The first 5 help set the environment. The last five address content.

#10. Write during your favorite part of the day.

Easier said than done with everyone's busy schedule. But I find the happier & more comfortable the writer, the more joyful the experience. Good things come from a joyful pen. For me - it's before dawn under a blanket of still darkness. Silence. Productive. Peaceful. The way God began life - the way life was intended to be.

#9. Choose appropriate stimuli for your writing experience.
What are you writing? What mood do you need to be in to pour forth that experience? I need ethereal music (Enya - headphones only) to write drama or serious, heartfelt content. For comedy - I surround myself with funny things. Funny pictures - pictures of people that I love - and I usually wind-up listening to classical music for all other genres of writing.

#8 Don't try to write for long periods of time.
My writing starts out so good, so inspirational. And then it happens. I plow forward to meet that deadline. I plow forward despite the still of morning turning into work. When writing becomes work. Stop. Leave. Change. And start again.

#7. Use words wisely. Be very concise - avoid diarrhea of the mouth.
Have you noticed my writing turning into Blah Blah Blah - the world's attention span is forever shrinking. And yes - Tommy does have diarrhea of the mouth. It's my sister's fault - she's 9 months older than me - yipes!- and she did all the speaking for me during the first 4 years of life!! I've benefited greatly.

#6. Got books? Have resources near-by when writing.
What is that expression about inspiration and perspiration? Writing is hard work. If you can't find the right word - look it up, NOW. Borrow from poets. Borrow from award-winning authors. Dictionaries and a good Thesaurus are a writers best friend. And while were on the subject of books; good writers are voracious readers.

#5. Write about something that inspires you or is interesting to you.
Sure. And I'm about to write yet another corporate training module. But try. If you have characters in your writing - you better want to meet these characters in real life. If you are describing a scenerio to someone - it better be interesting enough for you to want to be there. If it's not - your reader won't meet you there either.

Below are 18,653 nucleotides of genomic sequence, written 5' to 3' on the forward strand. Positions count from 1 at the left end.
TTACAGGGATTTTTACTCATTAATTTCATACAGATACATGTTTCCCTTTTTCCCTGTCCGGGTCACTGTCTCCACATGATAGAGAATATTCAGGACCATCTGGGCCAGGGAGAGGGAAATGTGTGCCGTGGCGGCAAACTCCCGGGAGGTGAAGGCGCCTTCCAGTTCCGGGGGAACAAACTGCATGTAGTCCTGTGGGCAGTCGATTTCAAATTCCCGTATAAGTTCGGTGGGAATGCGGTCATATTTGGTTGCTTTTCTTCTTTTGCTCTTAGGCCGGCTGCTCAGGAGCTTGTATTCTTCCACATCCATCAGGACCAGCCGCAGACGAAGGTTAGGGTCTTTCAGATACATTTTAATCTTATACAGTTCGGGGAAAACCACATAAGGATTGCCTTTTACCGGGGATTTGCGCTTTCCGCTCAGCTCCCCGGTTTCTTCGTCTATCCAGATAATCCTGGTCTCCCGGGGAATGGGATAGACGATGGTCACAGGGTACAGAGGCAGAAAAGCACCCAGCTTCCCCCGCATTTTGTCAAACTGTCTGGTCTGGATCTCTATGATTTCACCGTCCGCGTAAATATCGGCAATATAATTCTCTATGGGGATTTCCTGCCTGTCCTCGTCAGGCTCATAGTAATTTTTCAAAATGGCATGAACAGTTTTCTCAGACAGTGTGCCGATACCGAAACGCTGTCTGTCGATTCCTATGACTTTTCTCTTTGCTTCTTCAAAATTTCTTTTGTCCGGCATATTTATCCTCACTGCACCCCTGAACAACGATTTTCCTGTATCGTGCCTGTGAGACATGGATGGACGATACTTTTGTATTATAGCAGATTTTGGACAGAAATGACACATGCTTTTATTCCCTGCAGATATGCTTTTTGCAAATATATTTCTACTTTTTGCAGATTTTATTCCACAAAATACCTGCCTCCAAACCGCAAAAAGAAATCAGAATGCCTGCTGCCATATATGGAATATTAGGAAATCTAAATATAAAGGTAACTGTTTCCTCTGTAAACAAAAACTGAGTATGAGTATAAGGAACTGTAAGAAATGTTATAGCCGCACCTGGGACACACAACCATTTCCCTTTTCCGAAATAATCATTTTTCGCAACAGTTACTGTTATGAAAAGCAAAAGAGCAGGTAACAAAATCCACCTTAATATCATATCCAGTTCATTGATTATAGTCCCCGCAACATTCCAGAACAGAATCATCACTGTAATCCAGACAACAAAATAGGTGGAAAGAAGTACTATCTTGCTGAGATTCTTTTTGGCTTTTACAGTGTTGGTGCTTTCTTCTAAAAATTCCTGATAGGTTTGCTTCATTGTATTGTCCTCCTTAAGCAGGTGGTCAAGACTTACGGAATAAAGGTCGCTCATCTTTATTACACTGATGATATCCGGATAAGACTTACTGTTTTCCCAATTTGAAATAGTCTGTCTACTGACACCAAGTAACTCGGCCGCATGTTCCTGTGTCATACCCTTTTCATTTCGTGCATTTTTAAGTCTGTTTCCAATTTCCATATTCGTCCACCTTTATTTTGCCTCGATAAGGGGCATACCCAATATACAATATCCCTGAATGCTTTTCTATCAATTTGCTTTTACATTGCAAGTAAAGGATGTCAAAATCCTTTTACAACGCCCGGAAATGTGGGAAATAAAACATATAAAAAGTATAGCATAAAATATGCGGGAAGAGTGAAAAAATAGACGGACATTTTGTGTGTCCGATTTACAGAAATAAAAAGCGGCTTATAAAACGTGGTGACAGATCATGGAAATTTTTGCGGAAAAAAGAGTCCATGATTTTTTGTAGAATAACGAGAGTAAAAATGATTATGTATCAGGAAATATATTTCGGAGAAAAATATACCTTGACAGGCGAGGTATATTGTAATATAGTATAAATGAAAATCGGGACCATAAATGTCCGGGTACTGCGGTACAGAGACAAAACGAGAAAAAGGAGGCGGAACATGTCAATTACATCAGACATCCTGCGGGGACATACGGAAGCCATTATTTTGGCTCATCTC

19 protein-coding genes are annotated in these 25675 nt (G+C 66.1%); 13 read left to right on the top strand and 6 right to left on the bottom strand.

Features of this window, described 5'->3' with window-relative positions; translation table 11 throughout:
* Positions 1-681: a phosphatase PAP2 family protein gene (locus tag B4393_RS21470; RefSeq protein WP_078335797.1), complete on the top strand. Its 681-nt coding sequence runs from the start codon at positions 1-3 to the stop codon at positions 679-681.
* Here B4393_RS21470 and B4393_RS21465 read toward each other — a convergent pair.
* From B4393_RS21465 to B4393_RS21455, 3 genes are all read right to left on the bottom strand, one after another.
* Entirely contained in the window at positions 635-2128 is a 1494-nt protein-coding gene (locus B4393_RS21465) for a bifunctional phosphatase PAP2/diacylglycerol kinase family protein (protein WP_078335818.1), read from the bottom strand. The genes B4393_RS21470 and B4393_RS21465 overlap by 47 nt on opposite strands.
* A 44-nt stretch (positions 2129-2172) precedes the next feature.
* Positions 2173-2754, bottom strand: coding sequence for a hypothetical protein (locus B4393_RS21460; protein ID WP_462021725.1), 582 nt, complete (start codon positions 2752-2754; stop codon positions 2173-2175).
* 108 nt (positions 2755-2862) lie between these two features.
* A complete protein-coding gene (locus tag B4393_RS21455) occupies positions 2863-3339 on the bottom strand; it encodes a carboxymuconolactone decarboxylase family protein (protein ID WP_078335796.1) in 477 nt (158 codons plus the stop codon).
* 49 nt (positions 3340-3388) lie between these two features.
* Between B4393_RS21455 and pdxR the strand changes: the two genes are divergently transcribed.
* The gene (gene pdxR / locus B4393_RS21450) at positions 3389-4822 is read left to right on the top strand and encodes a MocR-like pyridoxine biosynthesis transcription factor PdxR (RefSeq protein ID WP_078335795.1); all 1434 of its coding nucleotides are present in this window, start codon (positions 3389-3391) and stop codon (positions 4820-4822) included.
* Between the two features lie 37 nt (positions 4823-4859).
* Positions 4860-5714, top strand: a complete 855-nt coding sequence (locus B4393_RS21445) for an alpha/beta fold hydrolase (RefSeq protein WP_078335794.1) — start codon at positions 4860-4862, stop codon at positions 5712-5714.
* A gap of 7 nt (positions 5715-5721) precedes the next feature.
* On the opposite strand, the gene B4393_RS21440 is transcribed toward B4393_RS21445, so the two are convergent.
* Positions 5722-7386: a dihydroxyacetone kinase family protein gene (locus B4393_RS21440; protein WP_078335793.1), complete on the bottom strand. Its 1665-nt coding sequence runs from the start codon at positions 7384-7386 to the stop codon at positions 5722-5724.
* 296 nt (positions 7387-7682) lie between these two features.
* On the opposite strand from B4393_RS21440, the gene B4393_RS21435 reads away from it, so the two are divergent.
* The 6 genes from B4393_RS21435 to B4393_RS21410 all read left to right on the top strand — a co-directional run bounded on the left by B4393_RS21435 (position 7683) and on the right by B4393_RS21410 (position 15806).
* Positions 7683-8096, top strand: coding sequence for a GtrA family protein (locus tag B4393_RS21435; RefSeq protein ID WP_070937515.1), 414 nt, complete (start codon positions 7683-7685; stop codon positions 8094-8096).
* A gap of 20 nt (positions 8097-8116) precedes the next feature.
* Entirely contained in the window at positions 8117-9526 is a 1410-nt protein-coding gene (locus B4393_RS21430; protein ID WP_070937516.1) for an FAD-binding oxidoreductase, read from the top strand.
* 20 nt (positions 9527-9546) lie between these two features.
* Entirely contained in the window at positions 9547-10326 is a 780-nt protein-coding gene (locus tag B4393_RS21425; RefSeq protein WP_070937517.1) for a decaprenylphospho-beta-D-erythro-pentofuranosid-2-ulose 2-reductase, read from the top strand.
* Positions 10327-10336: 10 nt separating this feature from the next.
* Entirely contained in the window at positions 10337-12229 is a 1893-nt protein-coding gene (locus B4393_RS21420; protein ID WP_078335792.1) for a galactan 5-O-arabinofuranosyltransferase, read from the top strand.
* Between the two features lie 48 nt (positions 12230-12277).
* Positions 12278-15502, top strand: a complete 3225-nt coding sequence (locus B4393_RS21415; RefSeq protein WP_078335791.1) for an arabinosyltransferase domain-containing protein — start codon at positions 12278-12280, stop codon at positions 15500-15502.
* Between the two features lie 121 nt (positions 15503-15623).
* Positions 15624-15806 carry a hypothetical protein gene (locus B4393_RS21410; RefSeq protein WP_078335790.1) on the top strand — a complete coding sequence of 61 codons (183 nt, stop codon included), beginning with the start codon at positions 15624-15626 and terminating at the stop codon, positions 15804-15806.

#4. Listen - very closely.
This was the second best writing tip I ever received. I saved my best tip for last. Listen to the research. Listen to the content. Listen to your characters. Review the material you have to write about - and the writing, the story, will emerge and begin to write itself. Listen. Stop the restless frittering - and magic happens. The courage to speak is reborn. And the writing begins.

#3. There are 3 sides to every story. Respect & pay homage to all three.
This is perhaps the most difficult tip to digest and execute. This goes to the very core of the writing and storytelling process. The three sides are: Audience, Data, & Story. When writing, there must be a loyalty to the audience, a loyalty to the data, and a loyalty to the story you are telling. Unfortunately, the three sides represent "pure" considerations which exist in constant contention. Meaning - they contradict one another. The three sides must be addressed independently & attended to sequentially and then woven together masterfully. The audience is thinking, "What's in it for me" or WIIFM when reading your work - so please think about the state of your audience and how your writing will move your audience. The data must be truthful and relevant for your readers to believe the story. The data is the truth and the light for your audience. Finally, how are you going to move the soul of your audience? The mythic imperative is the story side to your writing. You must be loyal to the story when writing.

#2. Good writing should evoke emotion.
If it's intended to be funny - you should be laughing out loud. Test it. Ask someone to read your writing. If it's comedy, and the reader is laughing out loud, it's funny. If it's dramatic or heartfelt, the reader better have a tear in his eye when finished.

#1. When writing - Be bold. Be very, very bold.
I was attending a TV Marketing Conference in Seattle in 1991. The keynote speaker instructed we aspiring authors: "be bold - be very, very bold." Yeah right I thought, and hustled on to the next free lunch. Later that month, I discovered the very heart of the speaker's message. I was writing a thirty second tv promotion for a local news story and was pondering whether or not I was permitted to write this. Could I say this in my on-air promotion? Would it pass the News Director's inspection? Would the GM ever allow such a story to be told? Be bold I thought. Yeah. So I did - and won an Emmy Award for writing that script. Be bold. Be very, very bold.

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